Crape Myrtle

How to grow Crape Myrtles

By: Sandy Feather ©2007
Penn State Extension

Sandys Garden

Q. We planted crape myrtles last spring and they flowered their first year in the ground. How should crape myrtle be pruned, and when is the best time to prune so we donít remove their flower buds?  Should we cover them in the winter to ensure their survival?

A. Crape myrtles (Lagerstroemia spp.) are not considered reliably hardy for us in USDA Zones 5 and 6. There are two primary species of crape myrtles, Lagerstroemia indica and fauriei.  L. indica is reliably hardy from Zones 7 to 9, while L. fauriei is supposed to be hardy to Zone 6. 'Hopi' and 'Zuni' are hybrids between the two species and are reported to be hardier in northern climates.

Where you can grow Crape Myrtles

If you live in an urban area like Pittsburgh, your chances of success are better than if you live in the suburbs or a more rural area. Due to the concentration of pavement and buildings, urban areas tend to absorb and hold more heat than less built-up areas. I can think of several crape myrtles growing well in the city of Pittsburgh.

The City of Pittsburgh Pennsylvania

Where to plant Crape Myrtle

The way you plant and care for marginally hardy plants has a big influence on how well they survive. Be sure they are planted in well-drained soil; standing water around their roots through the winter is a recipe for failure. Avoid planting them against south-facing walls. On sunny days and during warm spells in winter, south-facing walls absorb and then radiate heat that can cause nearby plants to break winter dormancy. Buds that start to break, and any new growth will be killed outright when temperatures fall back to a normal range.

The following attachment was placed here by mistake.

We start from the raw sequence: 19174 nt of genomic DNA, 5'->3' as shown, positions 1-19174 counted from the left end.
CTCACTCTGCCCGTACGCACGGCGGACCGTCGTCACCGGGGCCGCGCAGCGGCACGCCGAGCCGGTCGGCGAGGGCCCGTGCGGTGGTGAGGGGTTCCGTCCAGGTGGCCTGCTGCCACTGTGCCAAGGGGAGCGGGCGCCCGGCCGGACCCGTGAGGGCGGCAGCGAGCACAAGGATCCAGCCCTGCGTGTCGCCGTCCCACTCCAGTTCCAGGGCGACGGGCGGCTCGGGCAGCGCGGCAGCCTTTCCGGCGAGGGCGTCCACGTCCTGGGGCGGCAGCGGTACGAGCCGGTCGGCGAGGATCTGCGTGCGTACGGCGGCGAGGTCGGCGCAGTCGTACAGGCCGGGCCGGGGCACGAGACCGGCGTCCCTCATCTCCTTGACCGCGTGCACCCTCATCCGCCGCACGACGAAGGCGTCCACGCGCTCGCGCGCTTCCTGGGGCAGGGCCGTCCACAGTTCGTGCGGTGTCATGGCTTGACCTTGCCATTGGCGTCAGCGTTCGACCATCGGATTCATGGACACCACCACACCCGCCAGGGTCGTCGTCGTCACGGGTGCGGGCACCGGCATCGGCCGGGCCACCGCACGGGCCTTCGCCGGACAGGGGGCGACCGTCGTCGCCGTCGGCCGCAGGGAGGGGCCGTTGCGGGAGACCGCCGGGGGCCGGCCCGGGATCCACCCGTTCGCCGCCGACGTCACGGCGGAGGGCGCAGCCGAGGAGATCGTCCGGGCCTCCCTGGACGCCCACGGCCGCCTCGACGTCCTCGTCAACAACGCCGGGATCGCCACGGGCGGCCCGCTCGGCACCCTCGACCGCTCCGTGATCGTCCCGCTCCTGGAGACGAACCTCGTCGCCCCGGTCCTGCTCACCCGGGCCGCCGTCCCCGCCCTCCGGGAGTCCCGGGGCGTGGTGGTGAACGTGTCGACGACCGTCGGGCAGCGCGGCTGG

Pruning & Fertilization

Avoid pruning or fertilizing marginally hardy plants after early July because these activities push new growth that may not harden off before winter cold hits. Older and more established crape myrtles will fare better than young ones when we get into severe cold snaps.

Winter protection of Crape Myrtles

As for covering them through the winter, wait until the ground freezes, then mulch with 3 or 4 inches of shredded bark, straw, shredded leaves or well-composted sawdust. The point is to keep the ground frozen, which protects young plants from heaving out of the ground during winter's freeze-and-thaw cycles. Keep the mulch several inches away from physical contact with tree trunks. Be sure to pull the mulch back once we are past danger of hard frost in the spring. If your crape myrtles are exposed to strong winter winds, you can erect a windbreak by stapling burlap or erosion control fabric onto wooden stakes and driving them into the ground on their windward side.

Because crape myrtles produce flower buds on the current year's growth ("bloom on new wood"), they are usually pruned in late winter or very early spring.

Shaping Crape Myrtle plants

Crape myrtles can be trained as single-stemmed small trees or as multistemmed shrubs, depending on your preference. Once you have the basic framework established, crape myrtles require only light pruning to maintain that form. Growing them as small trees allows you to limb them up to reveal their lovely exfoliating bark.

Northern gardeners do not always get to enjoy the bark because crape myrtles can be killed back to the ground during severe cold snaps. If you want to train yours into small trees, select three to five well-spaced shoots that grow from the ground as the main trunks and remove the rest. Remove the side branches from your selected shoots about halfway up their length. In subsequent years you may need to remove additional shoots that sucker up from the base to retain the tree shape. You can also prune any excessively long shoots growing from the main trunks back into shape with the rest of the tree or remove them entirely at their point of origin.

If you prefer to grow your crape myrtles as multi-stemmed shrubs, you can cut them back hard -- within 6 inches of the ground -- every spring. You will never get to enjoy that exfoliating bark, but you can keep them small. You can also prune them more moderately to allow them to grow into larger shrubs. Prune out weak, spindly twigs to open the interior of the plants to more sun and better air circulation. You can also shorten long branches back into shape with the rest of the plant.


Azaleas & Rhododendrons

Growing bigger apples

African Violets blooming


home | terms of use | contact | search | site map
Copyright ©2017  DONNAN.COM  All rights reserved.